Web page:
Description of Water: Shayna’s first surfing session of the summer is interrupted by the screams of a mother who has lost her little boy in the water. Without regard to her own safety, Shayna swims out, rescues the boy, but must escape the clutches of something far worse than she could have ever imagined – mermaids.

Compelled to answer the sirens’ call, the boys of Shayna’s town are drawn to the sea, but when they return are afflicted by an unknown illness, a sickness which is draining them of their life force. Unable to tell anyone about the mermaids, Shayna and her friends are forced to solve the mystery before it’s too late, and in doing so, Shayna will finally have to face the full force of her powers. Whether she’s ready or not, she will have to face her true nature.

Where’s the Horror?

Last week, I was writing a post on my own blog about lesbians in fantasy, and I came across an interesting list of so-called best lesbian scenes/plotlines in science fiction and fantasy. (Best in a feminist way, not a pervy way.)

Anyway, the author included Willow and Tara from Buffy but said it was “cheating,” because Buffy the Vampire Slayer is technically horror, not fantasy or sci-fi.

I was flummoxed. I always think of Buffy as urban/contemporary fantasy: to me, “horror” means Anne Rice and Stephen King, Silence of the Lambs, murderers in creepy masks, and teenagers trapped in lakehouses. Of course Buffy has some of those elements, but I never even connected it with the horror genre. So where’s the line between fantasy and horror, particularly in the paranormal/contemporary fantasy genres?

I did some checking. Wikipedia classifies Buffy, Supernatural, True Blood, and Charmed as both horror and “supernatural drama.” Of those four, only Charmed and True Blood get the fantasy label. (All four get other classifications, but I choose to conveniently ignore those.)

But what’s the difference? All three shows have demons, vampires, and other ghoulies. They all have witchcraft and magic of varying types and pantheons. Trusty old Wikipedia says supernatural drama is

a subgenre of fantasy combining elements of supernatural fiction and the drama genre. This genre deals with ghosts and other paranormal topics, but without the tone and scares associated with the horror genre. The storylines of supernatural dramas have always been centered around magic or unexplained phenomena that cannot be rationalized by science but, rather by pagan or supernatural explanations.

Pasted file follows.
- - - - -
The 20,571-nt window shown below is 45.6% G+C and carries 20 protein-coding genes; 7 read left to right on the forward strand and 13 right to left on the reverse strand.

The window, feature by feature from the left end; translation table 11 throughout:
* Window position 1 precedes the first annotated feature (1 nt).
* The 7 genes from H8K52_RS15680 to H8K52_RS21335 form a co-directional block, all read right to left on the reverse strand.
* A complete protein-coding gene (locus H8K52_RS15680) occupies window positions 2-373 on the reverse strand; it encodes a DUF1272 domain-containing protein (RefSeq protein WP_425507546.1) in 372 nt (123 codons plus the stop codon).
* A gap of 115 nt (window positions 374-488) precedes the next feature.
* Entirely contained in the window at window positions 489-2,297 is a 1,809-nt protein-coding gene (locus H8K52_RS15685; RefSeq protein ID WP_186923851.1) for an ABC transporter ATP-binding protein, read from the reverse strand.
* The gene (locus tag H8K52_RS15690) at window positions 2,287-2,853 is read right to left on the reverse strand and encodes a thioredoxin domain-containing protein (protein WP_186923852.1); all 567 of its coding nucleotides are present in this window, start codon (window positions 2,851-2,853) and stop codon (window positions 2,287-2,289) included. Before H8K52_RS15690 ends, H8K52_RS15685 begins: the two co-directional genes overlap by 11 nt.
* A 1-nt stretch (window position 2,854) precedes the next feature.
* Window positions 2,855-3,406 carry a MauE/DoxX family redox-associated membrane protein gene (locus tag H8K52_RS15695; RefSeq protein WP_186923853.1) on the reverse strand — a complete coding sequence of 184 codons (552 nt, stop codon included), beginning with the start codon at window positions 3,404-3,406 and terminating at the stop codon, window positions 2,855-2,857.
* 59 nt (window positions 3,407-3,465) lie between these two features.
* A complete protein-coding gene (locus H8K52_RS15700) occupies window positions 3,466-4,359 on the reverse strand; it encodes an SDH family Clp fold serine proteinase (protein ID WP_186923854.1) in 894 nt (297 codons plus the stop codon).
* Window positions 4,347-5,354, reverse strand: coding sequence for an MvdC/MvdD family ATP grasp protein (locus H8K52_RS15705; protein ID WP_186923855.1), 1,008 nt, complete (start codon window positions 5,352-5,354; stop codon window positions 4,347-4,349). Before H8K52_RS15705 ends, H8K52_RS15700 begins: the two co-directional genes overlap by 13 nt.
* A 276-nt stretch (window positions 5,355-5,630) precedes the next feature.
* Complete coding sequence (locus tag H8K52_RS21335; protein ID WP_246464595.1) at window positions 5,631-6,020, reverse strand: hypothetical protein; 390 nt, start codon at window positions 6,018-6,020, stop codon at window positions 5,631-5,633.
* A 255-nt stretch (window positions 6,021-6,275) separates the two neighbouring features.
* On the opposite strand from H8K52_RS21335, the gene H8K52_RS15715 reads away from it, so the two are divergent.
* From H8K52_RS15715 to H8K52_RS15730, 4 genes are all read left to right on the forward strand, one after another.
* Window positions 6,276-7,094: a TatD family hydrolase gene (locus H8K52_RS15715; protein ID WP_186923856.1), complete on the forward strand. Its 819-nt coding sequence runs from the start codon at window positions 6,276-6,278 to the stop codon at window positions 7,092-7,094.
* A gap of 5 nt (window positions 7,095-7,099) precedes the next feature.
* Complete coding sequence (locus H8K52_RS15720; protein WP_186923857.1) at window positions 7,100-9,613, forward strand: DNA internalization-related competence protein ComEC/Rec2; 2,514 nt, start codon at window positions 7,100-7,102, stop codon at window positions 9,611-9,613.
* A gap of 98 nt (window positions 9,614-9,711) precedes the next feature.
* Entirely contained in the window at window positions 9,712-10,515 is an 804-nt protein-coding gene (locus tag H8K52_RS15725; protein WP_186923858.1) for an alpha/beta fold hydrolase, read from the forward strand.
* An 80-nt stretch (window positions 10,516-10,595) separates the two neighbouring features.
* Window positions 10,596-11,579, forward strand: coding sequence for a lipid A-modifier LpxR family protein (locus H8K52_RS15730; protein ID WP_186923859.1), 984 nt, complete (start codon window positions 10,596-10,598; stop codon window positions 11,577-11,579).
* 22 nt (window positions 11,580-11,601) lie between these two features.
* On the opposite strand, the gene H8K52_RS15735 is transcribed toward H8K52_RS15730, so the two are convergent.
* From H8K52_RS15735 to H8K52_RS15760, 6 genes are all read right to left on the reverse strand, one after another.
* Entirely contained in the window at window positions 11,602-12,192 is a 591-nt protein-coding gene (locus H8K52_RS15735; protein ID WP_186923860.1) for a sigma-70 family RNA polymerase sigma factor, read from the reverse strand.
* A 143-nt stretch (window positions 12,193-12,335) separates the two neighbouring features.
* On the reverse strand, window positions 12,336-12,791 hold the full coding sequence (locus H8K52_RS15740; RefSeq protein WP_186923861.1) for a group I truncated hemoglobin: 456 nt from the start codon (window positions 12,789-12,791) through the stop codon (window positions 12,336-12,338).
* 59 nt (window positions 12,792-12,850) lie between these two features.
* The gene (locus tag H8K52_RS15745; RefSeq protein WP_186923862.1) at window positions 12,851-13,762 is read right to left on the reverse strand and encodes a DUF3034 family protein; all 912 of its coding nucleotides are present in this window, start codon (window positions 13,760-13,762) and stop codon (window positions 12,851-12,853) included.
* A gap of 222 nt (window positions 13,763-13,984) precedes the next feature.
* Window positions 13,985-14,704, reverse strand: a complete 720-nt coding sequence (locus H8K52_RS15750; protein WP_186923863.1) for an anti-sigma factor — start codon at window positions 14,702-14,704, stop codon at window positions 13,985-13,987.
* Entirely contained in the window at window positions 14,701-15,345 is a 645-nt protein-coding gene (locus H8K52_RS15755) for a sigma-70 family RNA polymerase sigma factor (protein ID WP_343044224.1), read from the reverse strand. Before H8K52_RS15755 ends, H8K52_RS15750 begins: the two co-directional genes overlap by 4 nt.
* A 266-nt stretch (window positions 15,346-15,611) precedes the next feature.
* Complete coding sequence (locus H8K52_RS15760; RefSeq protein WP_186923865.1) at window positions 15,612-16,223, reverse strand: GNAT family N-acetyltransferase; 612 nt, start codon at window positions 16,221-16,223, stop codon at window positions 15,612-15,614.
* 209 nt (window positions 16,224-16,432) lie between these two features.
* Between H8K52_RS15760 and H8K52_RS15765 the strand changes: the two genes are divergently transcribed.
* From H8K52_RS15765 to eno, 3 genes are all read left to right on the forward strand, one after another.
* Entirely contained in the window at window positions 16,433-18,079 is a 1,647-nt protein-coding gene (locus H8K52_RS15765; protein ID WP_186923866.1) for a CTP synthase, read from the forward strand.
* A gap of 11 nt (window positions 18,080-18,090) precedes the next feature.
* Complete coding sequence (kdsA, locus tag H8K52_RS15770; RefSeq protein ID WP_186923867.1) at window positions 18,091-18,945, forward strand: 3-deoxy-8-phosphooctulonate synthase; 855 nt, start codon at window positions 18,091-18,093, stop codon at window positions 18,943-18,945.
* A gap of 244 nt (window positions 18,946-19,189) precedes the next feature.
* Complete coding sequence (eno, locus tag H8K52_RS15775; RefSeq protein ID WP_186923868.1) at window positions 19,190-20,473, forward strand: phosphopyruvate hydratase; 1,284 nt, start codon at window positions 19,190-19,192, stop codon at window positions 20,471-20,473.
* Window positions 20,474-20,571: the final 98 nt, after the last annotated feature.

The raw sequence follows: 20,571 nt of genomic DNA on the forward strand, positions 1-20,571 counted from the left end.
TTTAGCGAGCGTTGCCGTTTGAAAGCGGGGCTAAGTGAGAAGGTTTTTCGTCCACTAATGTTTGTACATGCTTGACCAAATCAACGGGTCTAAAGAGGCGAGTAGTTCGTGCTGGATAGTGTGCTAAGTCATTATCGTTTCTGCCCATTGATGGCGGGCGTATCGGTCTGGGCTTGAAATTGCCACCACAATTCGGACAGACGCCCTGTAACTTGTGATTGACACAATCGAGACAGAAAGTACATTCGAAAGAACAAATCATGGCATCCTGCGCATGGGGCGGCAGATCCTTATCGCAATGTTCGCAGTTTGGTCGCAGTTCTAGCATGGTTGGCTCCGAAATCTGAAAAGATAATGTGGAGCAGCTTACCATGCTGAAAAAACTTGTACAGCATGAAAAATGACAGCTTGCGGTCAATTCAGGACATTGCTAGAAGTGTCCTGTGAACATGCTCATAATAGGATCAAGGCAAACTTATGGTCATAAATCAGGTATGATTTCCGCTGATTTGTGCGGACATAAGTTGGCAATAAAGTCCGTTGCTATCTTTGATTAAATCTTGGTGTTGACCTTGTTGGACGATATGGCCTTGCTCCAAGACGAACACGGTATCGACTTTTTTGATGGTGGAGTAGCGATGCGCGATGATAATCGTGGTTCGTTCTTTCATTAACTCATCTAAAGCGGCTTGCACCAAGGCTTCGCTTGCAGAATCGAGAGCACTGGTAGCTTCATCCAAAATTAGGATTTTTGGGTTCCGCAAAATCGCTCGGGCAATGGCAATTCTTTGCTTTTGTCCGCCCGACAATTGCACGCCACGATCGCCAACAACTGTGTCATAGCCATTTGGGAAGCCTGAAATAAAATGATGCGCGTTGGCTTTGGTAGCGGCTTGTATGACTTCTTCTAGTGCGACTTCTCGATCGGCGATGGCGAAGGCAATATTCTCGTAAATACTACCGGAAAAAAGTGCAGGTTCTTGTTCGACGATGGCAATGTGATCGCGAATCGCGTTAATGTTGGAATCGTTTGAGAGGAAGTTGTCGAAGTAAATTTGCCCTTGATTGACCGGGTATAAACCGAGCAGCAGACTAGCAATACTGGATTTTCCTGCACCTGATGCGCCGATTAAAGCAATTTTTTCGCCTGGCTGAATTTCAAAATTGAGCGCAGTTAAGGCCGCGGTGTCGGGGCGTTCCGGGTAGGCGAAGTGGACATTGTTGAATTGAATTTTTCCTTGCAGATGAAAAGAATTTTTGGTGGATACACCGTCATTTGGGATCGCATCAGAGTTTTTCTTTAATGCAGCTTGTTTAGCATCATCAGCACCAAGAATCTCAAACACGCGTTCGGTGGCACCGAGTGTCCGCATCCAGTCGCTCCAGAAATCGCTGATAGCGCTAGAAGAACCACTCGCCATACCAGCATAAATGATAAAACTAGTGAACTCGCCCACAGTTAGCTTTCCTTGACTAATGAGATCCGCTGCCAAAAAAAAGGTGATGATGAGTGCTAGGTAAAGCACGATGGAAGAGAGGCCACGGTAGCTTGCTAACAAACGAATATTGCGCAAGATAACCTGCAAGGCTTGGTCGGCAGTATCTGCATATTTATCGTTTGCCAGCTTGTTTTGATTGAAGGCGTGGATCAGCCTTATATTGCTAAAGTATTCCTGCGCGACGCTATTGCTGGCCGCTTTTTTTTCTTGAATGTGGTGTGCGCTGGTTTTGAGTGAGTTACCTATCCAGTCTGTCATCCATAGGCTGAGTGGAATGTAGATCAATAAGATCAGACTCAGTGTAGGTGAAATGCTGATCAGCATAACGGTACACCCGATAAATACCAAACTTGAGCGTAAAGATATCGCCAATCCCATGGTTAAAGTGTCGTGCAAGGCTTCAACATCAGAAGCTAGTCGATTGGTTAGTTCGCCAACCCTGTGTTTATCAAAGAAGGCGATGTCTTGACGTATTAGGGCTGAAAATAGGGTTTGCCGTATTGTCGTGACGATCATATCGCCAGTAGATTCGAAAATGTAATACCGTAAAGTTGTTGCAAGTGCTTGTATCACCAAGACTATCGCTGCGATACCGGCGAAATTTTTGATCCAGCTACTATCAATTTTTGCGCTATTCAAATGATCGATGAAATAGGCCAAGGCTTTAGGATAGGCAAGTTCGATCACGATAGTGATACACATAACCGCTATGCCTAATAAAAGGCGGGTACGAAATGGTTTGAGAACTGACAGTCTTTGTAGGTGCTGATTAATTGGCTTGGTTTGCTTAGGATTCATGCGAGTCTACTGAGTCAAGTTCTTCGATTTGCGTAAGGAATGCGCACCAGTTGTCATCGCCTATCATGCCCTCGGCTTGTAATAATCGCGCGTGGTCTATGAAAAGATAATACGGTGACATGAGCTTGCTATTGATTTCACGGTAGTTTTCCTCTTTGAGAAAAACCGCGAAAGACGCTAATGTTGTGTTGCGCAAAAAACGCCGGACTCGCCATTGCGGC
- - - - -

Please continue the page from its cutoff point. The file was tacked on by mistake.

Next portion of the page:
Well, that settles things, doesn’t it!

…not really. It’s quite a loaded mouthful, too. And to throw another definition into the mix, horror is a

genre seeking to elicit a negative emotional reaction from viewers by playing on the audience’s most primal fears. They often feature scenes that startle the viewer through the means of macabre and the supernatural, thus they may overlap with the fantasy and supernatural genre…

Horror films often deal with the viewer’s nightmares, hidden worst fears, revulsions and terror of the unknown. Plots written within the horror genre often involve the intrusion of an evil force, event, or personage, commonly of supernatural origin, into the everyday world.

Well, that’s a little more enlightening. Supernatural drama is fantasy that seeks to scare us by manipulating our most primal fears. I think I can buy that for all four of those television shows have subsumed the best parts of horror to make fantasy more frightening. In answer to my earlier question, there’s not so much a dividing line as an area of overlap.

Be dazzled by my graphic-design skills!

A few weeks ago, Claudia wrote a post about the difficulties of defining the paranormal genre. And it’s true across all genres. There doesn’t seem to be clear-cut fantasy, urban fantasy, paranormal, or horror genre. We paranormal writers are all muddling around in a big, sloppy puddle of fantastical and horrible elements.